2. if the owners had only paid to the builder $220,000.00, the amount payable on the claim under the insurance scheme was nil (as the $400,000.00 payment under the claim plus $220,000.00 was less than the alleged remaining liability of the owner to the builder under the contract). If that fact is established at trial, there is clearly raised an issue whether the money paid by the respondent was a payment “on a claim under the insurance scheme” as it was a payment in excess of the liability under the policy;
3. section 71(1) of the Act has been interpreted as providing the respondent with a right of recovery, as a debt, of payments made by it on a claim under the insurance scheme which is not dependent upon the respondent establishing the legal correctness of a determination made by it to make that payment or any anterior step taken by it that has led to the decision to pay. It is also not enough to avoid liability for a builder to point to a mere error of fact connected with the claim process; and
4. it does not follow that no factual error can be the subject of a proper defence to a claim for recovery made pursuant to s 71(1) of the Act. The inclusion of the words “on a claim under the insurance scheme”, in s 71(1) of the Act, indicate a legislative intention to require the right of recovery to pertain to payments made “on” claims under the insurance scheme. The use of those words connotes a requirement the payment made be within the policy. If that were not so, the legislature could simply have provided that the respondent could recover under s 71(1) of the Act any payment it had made pursuant to the insurance scheme.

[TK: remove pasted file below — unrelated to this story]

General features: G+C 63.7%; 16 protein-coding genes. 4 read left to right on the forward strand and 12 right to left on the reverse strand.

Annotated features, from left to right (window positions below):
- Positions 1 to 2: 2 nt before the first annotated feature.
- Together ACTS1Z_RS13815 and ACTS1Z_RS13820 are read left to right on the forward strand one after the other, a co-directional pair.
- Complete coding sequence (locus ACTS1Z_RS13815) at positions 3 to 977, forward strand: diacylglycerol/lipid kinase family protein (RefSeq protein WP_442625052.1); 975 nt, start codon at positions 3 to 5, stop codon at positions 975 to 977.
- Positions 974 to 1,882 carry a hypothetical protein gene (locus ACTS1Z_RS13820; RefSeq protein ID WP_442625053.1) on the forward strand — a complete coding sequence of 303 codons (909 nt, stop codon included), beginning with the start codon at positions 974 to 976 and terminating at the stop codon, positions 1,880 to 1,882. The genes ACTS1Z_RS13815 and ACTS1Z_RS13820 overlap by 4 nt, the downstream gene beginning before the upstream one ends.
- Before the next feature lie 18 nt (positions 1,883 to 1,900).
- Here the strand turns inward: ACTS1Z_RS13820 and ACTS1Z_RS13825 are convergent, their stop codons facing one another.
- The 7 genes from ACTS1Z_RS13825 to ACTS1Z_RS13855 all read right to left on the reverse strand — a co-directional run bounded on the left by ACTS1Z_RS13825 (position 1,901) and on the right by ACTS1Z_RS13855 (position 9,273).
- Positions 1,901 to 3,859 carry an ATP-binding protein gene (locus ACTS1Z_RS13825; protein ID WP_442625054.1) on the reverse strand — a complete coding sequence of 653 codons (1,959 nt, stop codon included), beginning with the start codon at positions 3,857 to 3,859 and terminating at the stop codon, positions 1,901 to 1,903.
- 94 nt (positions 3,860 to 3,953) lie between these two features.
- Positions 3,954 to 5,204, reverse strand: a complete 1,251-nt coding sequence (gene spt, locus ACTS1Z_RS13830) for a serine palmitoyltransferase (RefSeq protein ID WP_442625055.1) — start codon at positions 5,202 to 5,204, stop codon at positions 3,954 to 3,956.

Samimi had relied on a factual dispute raised in the QBCC material which was relevant to the QBCC’s entitlement to succeed in the claim. The factual dispute was not sufficiently explained such as to allow the primary judge to conclude there was no need for a trial. A trial may well have resulted in a finding the respondent was not entitled to recover the amount claimed in the proceeding. That was a valid defence to the respondent’s claim for recovery under s 71(1) of the Act.
Lessons from Samimi
Builders should ensure that they act promptly if they are served with Notices to Rectify from the QBCC.
Builders should also carefully review how much money has been paid to them to determine whether or not the amount payable under a claim on the insurance exceeds the remaining liability owed to them. If so, they may be able to claim that an amount payable under the Scheme is nil and bring it to the QBCC’s attention for rectification.